In its just-released annual report on the Canadian book market, BookNet Canada said sales of print books in the country saw a slight increase in 2015. Unit sales of print books were up 0.8% (or 52.6 million units), with a total dollar value increase of 1.6% (or C$983.4 million). The data is compiled from more than 2,000 stores, including large chains, indie bookstores, and online retailers.

The nonfiction category saw a jump in unit sales of 5.5%, and 2.8% in value. According to BookNet Canada, this significant increase is largely due to the success of adult coloring books. The fifth- and sixth-bestselling books in the country last year were Secret Garden and Lost Ocean by Johanna Basford. Because coloring books fall under the Games and Art category, those subjects saw a huge unit sales increase. Games saw a jump of 309.5%, while Art saw an increase of 163.1%t.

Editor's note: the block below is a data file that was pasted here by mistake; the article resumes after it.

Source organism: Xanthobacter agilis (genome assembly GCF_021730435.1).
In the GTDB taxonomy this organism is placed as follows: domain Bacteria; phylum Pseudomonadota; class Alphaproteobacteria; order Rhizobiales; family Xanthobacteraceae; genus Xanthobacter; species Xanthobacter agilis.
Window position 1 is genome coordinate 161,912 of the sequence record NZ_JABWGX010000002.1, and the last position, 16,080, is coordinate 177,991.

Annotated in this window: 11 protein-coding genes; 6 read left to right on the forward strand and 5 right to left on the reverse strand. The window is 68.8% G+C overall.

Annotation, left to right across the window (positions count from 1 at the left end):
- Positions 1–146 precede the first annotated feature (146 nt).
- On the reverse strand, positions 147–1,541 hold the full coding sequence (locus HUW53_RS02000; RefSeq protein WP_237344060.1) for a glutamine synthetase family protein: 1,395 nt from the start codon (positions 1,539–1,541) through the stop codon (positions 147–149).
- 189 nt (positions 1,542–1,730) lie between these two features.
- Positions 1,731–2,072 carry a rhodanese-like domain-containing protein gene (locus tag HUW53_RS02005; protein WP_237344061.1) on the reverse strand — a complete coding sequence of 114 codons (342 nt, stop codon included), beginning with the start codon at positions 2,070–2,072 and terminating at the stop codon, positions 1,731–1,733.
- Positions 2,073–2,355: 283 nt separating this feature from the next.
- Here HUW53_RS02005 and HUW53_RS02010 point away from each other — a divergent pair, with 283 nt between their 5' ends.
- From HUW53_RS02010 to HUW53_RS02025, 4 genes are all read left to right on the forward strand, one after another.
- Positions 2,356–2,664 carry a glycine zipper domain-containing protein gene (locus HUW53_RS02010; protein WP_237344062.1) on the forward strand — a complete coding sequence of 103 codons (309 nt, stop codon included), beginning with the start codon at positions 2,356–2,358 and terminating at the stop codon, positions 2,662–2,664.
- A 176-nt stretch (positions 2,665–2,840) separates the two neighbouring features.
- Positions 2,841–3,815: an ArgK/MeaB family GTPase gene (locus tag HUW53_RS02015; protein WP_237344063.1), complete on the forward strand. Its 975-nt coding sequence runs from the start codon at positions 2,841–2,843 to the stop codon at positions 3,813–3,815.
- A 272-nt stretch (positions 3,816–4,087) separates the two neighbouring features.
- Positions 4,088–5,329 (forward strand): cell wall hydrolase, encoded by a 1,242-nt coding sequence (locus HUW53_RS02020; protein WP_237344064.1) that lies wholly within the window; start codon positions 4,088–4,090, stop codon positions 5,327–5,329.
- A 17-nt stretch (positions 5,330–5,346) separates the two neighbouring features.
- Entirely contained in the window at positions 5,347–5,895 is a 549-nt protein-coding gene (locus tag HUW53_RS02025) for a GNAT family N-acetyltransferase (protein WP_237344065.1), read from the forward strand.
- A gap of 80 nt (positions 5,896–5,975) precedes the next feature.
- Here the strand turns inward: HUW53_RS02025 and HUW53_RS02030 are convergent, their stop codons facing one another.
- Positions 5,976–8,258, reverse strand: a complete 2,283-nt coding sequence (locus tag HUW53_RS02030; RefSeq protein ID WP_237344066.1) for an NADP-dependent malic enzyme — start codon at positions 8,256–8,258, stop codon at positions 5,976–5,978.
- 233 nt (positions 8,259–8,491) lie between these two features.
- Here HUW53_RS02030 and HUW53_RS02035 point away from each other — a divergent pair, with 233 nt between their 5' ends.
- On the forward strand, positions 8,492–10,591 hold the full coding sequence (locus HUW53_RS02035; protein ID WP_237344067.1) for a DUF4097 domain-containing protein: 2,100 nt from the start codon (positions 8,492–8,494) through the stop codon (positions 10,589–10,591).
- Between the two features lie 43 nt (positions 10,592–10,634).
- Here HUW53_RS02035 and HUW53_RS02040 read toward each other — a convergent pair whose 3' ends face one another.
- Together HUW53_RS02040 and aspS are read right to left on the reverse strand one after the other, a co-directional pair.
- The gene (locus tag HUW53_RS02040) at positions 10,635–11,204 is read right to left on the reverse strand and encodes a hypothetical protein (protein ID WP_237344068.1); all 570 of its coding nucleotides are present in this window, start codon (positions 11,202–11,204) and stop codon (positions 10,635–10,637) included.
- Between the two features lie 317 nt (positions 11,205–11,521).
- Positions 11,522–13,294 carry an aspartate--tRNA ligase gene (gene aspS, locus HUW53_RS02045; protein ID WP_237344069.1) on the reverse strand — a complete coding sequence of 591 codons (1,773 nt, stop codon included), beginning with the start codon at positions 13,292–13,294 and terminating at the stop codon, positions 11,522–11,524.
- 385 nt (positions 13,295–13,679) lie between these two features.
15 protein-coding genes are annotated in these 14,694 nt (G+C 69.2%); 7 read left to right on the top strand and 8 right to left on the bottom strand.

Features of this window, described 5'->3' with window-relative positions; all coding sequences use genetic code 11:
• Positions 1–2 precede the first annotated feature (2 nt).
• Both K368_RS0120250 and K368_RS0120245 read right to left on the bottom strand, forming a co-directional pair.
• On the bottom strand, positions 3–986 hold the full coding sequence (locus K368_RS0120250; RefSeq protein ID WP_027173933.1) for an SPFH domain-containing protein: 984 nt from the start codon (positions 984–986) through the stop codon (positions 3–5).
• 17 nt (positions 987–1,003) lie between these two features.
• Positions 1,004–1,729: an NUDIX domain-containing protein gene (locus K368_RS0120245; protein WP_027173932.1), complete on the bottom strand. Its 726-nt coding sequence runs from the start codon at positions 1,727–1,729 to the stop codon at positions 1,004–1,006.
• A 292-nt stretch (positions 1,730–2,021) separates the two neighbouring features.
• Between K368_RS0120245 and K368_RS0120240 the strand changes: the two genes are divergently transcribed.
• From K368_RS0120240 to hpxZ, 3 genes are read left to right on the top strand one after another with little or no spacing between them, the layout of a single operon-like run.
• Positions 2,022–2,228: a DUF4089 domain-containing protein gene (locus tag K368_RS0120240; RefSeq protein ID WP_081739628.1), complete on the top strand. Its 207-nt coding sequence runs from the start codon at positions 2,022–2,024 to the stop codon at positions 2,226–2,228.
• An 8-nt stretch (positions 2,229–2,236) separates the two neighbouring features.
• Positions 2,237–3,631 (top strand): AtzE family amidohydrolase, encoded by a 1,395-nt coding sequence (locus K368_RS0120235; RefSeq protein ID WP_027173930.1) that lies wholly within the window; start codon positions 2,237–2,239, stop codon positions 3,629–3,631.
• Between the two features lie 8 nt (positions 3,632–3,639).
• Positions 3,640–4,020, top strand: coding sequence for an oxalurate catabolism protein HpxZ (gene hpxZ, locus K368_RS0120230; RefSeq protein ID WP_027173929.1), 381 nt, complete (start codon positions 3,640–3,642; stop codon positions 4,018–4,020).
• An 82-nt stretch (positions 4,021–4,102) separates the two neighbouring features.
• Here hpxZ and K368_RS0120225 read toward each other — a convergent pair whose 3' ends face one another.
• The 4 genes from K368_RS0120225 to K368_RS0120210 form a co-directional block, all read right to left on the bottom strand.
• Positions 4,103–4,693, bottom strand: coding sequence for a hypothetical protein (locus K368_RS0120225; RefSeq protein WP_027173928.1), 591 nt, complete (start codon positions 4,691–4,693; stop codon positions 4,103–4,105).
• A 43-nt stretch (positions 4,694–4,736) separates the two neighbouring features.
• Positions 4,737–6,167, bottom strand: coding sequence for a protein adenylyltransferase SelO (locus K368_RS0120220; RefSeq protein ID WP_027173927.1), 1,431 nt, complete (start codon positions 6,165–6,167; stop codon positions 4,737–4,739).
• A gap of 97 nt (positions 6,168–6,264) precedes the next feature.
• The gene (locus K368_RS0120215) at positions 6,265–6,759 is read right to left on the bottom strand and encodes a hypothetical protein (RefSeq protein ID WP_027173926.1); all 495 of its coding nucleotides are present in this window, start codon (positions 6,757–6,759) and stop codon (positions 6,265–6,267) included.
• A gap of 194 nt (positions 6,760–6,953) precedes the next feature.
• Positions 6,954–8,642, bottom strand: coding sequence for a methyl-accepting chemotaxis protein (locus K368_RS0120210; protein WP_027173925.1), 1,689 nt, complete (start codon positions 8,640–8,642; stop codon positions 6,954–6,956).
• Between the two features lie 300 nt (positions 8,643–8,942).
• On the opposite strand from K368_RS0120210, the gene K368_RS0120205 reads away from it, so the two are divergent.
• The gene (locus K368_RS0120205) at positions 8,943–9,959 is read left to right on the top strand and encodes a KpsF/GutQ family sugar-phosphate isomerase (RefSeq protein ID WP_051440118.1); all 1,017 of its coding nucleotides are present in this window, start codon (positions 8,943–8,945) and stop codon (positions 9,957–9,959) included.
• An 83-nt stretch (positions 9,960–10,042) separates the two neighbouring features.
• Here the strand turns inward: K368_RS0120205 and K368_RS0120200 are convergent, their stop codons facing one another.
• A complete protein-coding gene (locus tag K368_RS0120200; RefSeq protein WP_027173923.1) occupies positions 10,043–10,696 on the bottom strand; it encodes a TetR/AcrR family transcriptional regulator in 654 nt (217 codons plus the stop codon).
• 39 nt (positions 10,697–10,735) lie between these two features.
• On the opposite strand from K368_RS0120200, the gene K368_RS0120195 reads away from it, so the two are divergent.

Another boost to the nonfiction category was The Life-Changing Magic of Tidying Up by Marie Kondo. Thanks in large part to the success of that single title, the House & Home category saw an increase in units sold of 112.2%.

Unit sales of fiction titles fell slightly in the year, by 0.9%, but saw a value increase of 3.5%, indicating that readers were buying fewer, but more expensive, books. The three bestselling books in Canada overall were also fiction titles: The Girl on the Train by Paula Hawkins, All the Light We Cannot See by Anthony Doerr, and E.L. James’s Grey. The fourth-bestselling book in the country was the nonfiction title My Secret Sister by Jenny Lee Smith and Helen Edward.

Unit sales of juvenile titles saw a decrease of 1.1% last year, and made up a total of 37.1% of overall unit sales, with the bestselling title in this category being Jeff Kinney’s Old School, the latest in the Diary of a Wimpy Kid series.